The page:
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Media Contact: Alicia Lurry 26 October 2005
  alurry@emory.edu    
  (404) 778-1503   Print  | Email ]
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Emory Psychiatrist Studies Risk Indicators for Schizophrenia
Emory psychiatrist Michael T. Compton, MD, MPH, assistant professor in the Department of Psychiatry and Behavioral Sciences at the Emory University School of Medicine, is leading a project at Grady Health System to study how five traits may be risk indicators for schizophrenia and examine possible correlations with asymptomatic family members.

The Associations among Risk Indicators in Schizophrenia, or ARIS Project, is funded by a $45,000 grant from the American Psychiatric Institute for Research and Education. The project aims to determine whether or not specific risk markers cluster within individuals with schizophrenia, within first-degree family members, and between patients and their family members.

Dr. Compton recently received a $25,000 Emory Medical Care Foundation grant to extend the project. ARIS-II will add a component to assess family history in a detailed fashion and study familial loading (one's presumed level of genetic tendency toward developing the illness) in the context of the five risk markers for schizophrenia. The researchers will also add a genetic component by examining a specific gene that is involved in cognitive functioning.

"We know of about eight to 10 risk markers for schizophrenia, which are characteristics that are present in patients and those at risk for the illness," says Dr. Compton, the study's principal investigator. "These risk markers are also present in first-degree family members who don't have the disease, and while each of these markers has been studied individually, they have never really been studied all together in the same patients and family members. We are attempting to get a better understanding of how these risk markers cluster together within patients and their family members."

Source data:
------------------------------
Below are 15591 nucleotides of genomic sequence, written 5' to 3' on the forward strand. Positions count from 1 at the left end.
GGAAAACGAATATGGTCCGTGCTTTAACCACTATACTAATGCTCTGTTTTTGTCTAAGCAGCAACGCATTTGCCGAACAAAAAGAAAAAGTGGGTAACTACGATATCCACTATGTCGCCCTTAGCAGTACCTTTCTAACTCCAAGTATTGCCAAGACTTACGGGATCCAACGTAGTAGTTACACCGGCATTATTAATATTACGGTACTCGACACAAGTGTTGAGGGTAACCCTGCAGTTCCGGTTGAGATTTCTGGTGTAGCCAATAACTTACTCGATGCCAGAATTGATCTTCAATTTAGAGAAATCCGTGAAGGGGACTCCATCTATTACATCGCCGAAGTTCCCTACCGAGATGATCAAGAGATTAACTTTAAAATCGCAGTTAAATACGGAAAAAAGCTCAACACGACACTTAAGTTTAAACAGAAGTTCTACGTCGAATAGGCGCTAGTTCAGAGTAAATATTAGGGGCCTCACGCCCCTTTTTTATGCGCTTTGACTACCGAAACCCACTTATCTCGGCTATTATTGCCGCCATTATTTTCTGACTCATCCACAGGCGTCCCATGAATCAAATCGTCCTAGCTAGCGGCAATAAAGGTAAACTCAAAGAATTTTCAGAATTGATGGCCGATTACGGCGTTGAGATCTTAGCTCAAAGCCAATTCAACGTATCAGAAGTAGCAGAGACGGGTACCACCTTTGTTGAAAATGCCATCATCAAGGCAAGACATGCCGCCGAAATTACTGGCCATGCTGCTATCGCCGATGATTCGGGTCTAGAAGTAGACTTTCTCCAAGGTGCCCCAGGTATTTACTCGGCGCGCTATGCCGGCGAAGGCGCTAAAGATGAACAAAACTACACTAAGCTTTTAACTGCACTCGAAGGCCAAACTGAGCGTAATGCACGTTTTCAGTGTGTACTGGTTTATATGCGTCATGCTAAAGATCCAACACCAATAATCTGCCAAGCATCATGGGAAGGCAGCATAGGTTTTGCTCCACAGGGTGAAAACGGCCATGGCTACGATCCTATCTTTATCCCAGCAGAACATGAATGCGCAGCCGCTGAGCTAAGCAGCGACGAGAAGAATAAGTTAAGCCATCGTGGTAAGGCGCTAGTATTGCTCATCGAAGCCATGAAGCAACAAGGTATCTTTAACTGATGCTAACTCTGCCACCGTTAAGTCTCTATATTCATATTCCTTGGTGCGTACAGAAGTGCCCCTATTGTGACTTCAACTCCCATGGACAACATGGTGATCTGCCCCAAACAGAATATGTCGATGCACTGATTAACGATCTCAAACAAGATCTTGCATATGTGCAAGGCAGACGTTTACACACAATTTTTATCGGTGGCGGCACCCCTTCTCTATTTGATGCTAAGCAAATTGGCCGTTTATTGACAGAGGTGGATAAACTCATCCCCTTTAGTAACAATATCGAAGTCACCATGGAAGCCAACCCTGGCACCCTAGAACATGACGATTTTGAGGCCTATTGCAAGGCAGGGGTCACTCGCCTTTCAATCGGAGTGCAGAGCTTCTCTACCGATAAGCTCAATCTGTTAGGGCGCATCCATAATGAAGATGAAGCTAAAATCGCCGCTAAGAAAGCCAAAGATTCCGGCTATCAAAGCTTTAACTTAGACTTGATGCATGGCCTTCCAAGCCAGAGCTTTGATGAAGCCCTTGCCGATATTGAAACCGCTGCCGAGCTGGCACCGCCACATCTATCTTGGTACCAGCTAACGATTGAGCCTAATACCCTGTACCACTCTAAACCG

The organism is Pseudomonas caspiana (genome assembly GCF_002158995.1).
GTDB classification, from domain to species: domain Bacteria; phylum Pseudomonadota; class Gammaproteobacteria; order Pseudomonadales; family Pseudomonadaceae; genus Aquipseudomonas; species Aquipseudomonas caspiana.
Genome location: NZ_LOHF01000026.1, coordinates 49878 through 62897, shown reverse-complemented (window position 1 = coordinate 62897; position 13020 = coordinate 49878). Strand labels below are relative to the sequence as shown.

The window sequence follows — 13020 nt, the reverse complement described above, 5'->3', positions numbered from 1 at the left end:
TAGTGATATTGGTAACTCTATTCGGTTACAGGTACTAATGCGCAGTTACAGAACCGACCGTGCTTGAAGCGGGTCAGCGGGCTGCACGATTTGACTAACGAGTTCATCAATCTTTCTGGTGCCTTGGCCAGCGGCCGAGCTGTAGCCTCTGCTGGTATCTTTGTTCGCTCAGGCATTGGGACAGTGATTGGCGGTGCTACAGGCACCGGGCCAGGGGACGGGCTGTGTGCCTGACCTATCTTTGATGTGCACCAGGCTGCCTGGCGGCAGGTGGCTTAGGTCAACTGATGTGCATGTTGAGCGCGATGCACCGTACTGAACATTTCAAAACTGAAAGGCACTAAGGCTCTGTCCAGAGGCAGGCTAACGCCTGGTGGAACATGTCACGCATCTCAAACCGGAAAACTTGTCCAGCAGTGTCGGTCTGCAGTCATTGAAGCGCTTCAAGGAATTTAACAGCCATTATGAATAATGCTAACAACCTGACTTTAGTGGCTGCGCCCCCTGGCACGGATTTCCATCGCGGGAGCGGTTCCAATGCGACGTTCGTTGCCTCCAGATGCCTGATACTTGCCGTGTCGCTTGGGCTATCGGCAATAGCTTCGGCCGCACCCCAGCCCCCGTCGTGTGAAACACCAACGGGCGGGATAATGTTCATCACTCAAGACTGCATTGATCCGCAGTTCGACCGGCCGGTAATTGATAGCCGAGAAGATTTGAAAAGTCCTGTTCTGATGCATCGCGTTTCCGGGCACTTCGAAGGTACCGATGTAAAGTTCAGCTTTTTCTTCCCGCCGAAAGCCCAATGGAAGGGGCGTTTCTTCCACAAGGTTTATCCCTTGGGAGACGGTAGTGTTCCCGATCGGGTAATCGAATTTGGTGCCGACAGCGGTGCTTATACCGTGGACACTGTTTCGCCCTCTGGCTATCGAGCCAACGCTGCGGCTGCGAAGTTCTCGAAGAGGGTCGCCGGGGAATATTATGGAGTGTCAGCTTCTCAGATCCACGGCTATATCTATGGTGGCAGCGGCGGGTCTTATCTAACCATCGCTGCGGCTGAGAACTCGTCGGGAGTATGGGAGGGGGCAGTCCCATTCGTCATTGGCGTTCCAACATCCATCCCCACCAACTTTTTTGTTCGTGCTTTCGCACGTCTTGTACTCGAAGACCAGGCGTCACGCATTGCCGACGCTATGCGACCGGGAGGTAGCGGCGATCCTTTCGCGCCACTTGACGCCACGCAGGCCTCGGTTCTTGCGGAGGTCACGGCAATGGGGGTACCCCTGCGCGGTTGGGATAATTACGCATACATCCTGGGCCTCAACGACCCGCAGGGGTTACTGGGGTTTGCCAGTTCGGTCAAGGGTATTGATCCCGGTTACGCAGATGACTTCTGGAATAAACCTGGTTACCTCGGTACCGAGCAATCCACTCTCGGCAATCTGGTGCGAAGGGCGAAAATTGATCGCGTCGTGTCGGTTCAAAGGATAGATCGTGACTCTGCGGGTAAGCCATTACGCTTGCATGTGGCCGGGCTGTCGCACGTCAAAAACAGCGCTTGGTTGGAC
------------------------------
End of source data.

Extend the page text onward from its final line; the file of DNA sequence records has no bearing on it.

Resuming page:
The five schizophrenia risk markers studied in the ARIS project are: subtle fingerprint abnormalities, impairments in smell identification, minor physical anomalies, (specific traits of the head, face, hands, and feet), neurological soft signs (such as mild coordination problems), and impaired verbal memory.

Schizophrenia is a serious mental illness that affects approximately 1 percent of the population over the course of a lifetime. It is associated with a variety of symptoms, including "positive symptoms" such as auditory hallucinations and delusions, "negative symptoms" such as social isolation and diminished drive, and subtle cognitive symptoms including disruptions in attention and memory. Risk indicators, or markers, are not symptoms of the illness, but indicate an elevated risk for developing the disorder, and may be found in patients and their first-degree relatives.

Just recently, Dr. Compton completed data collection for the first phase of the ARIS project and is now beginning data analysis. Forty-one patients, 27 first-degree relatives, and 38 normal comparison controls were enrolled in the project.

"The whole point of this type of research is that maybe someday we can better understand who is at greatest risk for developing the disease," Dr. Compton says. "If we know who is at highest risk for developing schizophrenia, then maybe we can do something down the road to actually prevent, or at least delay, the onset of the disease."



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